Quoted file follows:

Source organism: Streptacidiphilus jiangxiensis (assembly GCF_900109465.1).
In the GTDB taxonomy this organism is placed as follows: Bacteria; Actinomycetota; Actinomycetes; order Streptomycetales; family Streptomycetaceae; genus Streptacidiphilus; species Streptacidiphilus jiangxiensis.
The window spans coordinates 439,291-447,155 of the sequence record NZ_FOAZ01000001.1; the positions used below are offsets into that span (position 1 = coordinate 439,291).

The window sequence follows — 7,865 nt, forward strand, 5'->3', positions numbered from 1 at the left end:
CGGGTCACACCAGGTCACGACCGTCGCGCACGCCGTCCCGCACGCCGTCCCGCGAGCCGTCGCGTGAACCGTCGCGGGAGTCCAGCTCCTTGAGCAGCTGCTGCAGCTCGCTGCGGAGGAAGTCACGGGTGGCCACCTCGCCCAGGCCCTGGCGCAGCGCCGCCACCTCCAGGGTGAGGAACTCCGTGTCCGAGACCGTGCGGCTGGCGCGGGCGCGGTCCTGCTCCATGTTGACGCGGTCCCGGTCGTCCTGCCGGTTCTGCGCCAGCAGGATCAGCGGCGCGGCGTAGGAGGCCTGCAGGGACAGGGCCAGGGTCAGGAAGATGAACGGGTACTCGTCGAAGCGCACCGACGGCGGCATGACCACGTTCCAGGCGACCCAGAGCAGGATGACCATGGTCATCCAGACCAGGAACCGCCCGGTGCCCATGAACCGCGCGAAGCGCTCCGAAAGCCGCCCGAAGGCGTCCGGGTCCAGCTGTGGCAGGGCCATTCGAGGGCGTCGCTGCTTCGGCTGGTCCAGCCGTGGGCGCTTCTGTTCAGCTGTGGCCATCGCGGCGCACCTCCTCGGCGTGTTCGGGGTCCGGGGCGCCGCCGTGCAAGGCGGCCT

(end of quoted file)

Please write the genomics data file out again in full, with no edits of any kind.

Source organism: Streptacidiphilus jiangxiensis (assembly GCF_900109465.1).
In the GTDB taxonomy this organism is placed as follows: Bacteria; Actinomycetota; Actinomycetes; order Streptomycetales; family Streptomycetaceae; genus Streptacidiphilus; species Streptacidiphilus jiangxiensis.
The window spans coordinates 439,291-447,155 of the sequence record NZ_FOAZ01000001.1; the positions used below are offsets into that span (position 1 = coordinate 439,291).

The window sequence follows — 7,865 nt, forward strand, 5'->3', positions numbered from 1 at the left end:
CGGGTCACACCAGGTCACGACCGTCGCGCACGCCGTCCCGCACGCCGTCCCGCGAGCCGTCGCGTGAACCGTCGCGGGAGTCCAGCTCCTTGAGCAGCTGCTGCAGCTCGCTGCGGAGGAAGTCACGGGTGGCCACCTCGCCCAGGCCCTGGCGCAGCGCCGCCACCTCCAGGGTGAGGAACTCCGTGTCCGAGACCGTGCGGCTGGCGCGGGCGCGGTCCTGCTCCATGTTGACGCGGTCCCGGTCGTCCTGCCGGTTCTGCGCCAGCAGGATCAGCGGCGCGGCGTAGGAGGCCTGCAGGGACAGGGCCAGGGTCAGGAAGATGAACGGGTACTCGTCGAAGCGCACCGACGGCGGCATGACCACGTTCCAGGCGACCCAGAGCAGGATGACCATGGTCATCCAGACCAGGAACCGCCCGGTGCCCATGAACCGCGCGAAGCGCTCCGAAAGCCGCCCGAAGGCGTCCGGGTCCAGCTGTGGCAGGGCCATTCGAGGGCGTCGCTGCTTCGGCTGGTCCAGCCGTGGGCGCTTCTGTTCAGCTGTGGCCATCGCGGCGCACCTCCTCGGCGTGTTCGGGGTCCGGGGCGCCGCCGTGCAAGGCGGCCT